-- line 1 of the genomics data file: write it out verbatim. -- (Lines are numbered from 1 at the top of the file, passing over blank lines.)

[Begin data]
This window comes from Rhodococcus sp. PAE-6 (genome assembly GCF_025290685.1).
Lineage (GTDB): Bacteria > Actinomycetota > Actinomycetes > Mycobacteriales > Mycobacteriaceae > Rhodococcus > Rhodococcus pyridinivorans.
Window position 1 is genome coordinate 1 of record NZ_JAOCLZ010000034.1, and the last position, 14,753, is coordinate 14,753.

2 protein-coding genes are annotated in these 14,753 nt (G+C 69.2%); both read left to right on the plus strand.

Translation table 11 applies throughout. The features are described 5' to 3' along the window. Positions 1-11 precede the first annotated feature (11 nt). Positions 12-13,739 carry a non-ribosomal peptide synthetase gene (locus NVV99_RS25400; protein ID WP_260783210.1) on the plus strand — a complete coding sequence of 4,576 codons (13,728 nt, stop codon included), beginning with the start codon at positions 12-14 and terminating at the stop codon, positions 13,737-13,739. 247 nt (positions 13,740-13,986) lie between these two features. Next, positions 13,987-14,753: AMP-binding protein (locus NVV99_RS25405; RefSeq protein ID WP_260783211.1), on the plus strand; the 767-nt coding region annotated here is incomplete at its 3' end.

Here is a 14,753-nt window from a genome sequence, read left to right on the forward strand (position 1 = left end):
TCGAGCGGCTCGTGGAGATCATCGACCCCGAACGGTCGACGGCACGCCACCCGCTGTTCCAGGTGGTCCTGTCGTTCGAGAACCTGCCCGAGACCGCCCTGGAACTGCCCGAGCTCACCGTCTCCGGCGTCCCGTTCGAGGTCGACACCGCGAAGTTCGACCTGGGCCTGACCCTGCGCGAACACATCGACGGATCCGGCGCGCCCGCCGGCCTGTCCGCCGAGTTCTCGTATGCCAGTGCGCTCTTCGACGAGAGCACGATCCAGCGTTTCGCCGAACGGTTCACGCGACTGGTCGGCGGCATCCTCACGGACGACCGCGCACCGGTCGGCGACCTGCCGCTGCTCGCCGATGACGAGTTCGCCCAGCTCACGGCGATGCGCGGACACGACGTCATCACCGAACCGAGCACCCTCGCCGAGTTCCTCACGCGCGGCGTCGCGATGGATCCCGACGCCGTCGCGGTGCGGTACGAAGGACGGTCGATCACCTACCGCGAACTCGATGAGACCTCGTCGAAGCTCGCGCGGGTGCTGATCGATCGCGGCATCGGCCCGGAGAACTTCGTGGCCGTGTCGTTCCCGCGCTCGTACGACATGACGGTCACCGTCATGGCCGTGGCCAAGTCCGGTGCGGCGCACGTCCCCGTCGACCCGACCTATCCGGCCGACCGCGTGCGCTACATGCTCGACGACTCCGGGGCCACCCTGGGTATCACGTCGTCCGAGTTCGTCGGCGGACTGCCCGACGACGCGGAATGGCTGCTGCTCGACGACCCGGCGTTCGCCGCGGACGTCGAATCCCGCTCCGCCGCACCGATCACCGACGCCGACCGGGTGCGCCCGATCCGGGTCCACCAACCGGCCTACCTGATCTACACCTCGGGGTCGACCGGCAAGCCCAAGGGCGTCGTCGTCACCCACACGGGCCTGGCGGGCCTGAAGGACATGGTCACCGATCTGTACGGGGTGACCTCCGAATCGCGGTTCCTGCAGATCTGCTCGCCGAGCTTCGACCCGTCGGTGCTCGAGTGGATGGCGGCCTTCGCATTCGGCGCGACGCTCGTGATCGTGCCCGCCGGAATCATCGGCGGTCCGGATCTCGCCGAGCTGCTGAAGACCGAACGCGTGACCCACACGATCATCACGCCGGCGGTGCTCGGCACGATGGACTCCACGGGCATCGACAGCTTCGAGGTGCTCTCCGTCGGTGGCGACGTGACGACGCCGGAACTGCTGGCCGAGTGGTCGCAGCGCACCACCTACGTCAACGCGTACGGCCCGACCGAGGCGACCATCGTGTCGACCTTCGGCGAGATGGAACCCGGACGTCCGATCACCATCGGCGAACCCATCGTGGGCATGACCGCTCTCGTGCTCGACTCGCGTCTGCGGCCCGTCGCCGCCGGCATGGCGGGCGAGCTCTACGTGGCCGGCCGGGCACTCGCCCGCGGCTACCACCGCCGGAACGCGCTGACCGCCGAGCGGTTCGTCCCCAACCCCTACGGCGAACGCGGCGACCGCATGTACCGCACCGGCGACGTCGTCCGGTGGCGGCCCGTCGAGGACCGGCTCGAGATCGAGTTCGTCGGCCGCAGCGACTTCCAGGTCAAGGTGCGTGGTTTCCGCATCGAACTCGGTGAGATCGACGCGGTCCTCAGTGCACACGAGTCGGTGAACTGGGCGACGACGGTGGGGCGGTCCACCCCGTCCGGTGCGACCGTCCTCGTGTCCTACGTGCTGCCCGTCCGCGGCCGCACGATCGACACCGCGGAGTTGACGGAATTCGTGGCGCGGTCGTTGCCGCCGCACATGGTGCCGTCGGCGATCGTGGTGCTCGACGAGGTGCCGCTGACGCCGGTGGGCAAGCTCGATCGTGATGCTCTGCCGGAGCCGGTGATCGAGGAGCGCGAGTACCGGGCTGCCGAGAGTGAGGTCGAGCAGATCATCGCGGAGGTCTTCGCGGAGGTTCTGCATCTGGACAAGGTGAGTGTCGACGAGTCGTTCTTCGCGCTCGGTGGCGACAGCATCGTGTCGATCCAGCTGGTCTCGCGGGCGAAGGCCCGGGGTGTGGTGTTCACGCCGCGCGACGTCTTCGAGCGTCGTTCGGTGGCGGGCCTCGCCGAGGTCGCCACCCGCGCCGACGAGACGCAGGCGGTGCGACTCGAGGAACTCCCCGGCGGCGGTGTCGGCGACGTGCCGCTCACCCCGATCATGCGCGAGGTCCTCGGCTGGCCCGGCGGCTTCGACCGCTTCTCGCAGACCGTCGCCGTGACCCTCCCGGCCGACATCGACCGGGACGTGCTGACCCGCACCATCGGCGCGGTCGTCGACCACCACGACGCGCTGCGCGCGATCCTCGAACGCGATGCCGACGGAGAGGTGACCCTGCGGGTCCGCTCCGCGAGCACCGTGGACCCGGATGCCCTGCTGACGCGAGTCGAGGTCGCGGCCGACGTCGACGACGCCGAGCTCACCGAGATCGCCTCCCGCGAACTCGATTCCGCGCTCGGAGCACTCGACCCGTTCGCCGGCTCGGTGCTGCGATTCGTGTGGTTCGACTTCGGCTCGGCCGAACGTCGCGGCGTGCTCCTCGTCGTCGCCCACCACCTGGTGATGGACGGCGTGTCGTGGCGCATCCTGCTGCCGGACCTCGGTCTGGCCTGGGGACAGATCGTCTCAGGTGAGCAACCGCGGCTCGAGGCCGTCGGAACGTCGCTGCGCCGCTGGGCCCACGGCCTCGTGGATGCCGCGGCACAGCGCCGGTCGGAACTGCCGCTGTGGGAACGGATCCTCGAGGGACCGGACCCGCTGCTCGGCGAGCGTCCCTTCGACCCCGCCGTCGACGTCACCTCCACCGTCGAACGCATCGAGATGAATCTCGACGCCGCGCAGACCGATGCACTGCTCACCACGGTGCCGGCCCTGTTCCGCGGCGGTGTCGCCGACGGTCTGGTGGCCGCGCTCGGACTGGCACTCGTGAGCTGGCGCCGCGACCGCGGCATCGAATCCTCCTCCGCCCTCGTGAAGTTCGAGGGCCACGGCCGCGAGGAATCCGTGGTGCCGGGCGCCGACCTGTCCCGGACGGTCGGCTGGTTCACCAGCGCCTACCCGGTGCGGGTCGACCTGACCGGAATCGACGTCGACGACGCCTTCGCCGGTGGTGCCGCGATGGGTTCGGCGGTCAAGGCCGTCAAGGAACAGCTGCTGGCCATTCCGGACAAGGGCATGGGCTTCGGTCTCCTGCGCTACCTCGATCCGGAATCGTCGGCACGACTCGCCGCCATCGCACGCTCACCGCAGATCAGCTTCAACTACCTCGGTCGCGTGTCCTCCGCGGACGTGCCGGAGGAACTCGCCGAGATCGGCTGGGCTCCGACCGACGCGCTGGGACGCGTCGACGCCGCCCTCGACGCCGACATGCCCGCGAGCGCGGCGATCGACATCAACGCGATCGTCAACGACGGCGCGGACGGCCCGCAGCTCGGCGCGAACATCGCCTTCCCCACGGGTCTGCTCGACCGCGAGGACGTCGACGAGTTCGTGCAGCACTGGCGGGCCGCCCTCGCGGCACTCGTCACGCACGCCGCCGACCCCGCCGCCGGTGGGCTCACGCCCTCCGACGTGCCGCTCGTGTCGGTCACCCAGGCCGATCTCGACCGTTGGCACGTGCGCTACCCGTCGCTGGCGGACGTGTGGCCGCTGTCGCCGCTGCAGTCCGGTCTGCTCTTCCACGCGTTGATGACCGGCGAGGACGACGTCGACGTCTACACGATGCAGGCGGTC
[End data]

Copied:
This window comes from Rhodococcus sp. PAE-6 (genome assembly GCF_025290685.1).